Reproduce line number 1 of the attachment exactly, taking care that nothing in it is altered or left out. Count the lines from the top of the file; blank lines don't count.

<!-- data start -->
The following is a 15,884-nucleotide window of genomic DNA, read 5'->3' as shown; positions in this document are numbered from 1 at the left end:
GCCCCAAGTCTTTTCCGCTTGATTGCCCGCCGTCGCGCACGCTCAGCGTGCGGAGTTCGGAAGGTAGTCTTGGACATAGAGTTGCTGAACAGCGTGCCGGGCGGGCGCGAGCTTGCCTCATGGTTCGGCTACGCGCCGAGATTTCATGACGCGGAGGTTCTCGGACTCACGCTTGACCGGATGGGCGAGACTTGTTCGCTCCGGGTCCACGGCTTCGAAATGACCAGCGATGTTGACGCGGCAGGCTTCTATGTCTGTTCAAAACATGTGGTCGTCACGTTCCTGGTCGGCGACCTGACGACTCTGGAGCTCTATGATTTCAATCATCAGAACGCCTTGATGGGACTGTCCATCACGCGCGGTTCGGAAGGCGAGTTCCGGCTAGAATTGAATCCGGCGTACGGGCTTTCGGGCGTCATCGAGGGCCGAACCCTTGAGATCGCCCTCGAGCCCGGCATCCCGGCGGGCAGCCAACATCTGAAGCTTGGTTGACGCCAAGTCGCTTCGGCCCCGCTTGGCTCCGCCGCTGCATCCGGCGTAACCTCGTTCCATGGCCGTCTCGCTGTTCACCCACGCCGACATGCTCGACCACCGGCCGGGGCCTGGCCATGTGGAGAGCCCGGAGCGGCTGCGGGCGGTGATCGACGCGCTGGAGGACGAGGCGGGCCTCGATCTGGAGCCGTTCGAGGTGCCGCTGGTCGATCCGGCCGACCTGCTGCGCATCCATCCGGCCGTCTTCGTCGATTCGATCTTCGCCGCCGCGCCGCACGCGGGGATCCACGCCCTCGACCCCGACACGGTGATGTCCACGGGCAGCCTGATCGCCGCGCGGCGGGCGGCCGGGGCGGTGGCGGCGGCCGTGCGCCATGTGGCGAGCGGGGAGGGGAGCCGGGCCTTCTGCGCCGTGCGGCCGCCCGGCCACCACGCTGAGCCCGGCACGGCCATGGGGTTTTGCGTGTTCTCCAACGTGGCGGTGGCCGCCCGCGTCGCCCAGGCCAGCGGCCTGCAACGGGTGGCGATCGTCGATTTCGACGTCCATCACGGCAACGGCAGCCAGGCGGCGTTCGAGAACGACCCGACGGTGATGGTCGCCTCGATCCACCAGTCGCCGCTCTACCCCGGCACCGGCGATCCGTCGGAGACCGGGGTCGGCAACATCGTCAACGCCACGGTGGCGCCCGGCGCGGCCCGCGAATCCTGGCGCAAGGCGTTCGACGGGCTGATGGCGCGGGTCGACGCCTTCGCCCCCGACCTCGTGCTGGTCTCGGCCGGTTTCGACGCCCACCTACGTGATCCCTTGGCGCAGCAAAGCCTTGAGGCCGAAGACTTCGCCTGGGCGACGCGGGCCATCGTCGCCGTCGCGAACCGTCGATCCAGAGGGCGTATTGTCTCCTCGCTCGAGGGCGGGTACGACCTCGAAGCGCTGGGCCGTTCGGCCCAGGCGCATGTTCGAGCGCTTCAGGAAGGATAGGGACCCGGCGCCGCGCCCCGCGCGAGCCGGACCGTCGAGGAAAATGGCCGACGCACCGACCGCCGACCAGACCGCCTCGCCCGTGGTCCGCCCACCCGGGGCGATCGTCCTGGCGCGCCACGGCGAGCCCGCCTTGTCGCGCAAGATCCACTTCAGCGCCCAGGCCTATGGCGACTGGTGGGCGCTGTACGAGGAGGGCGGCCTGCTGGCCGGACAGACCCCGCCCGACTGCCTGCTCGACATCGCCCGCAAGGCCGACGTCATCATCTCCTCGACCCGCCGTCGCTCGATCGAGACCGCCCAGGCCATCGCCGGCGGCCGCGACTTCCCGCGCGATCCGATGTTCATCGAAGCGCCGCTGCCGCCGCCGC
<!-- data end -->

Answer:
The following is a 15,884-nucleotide window of genomic DNA, read 5'->3' as shown; positions in this document are numbered from 1 at the left end: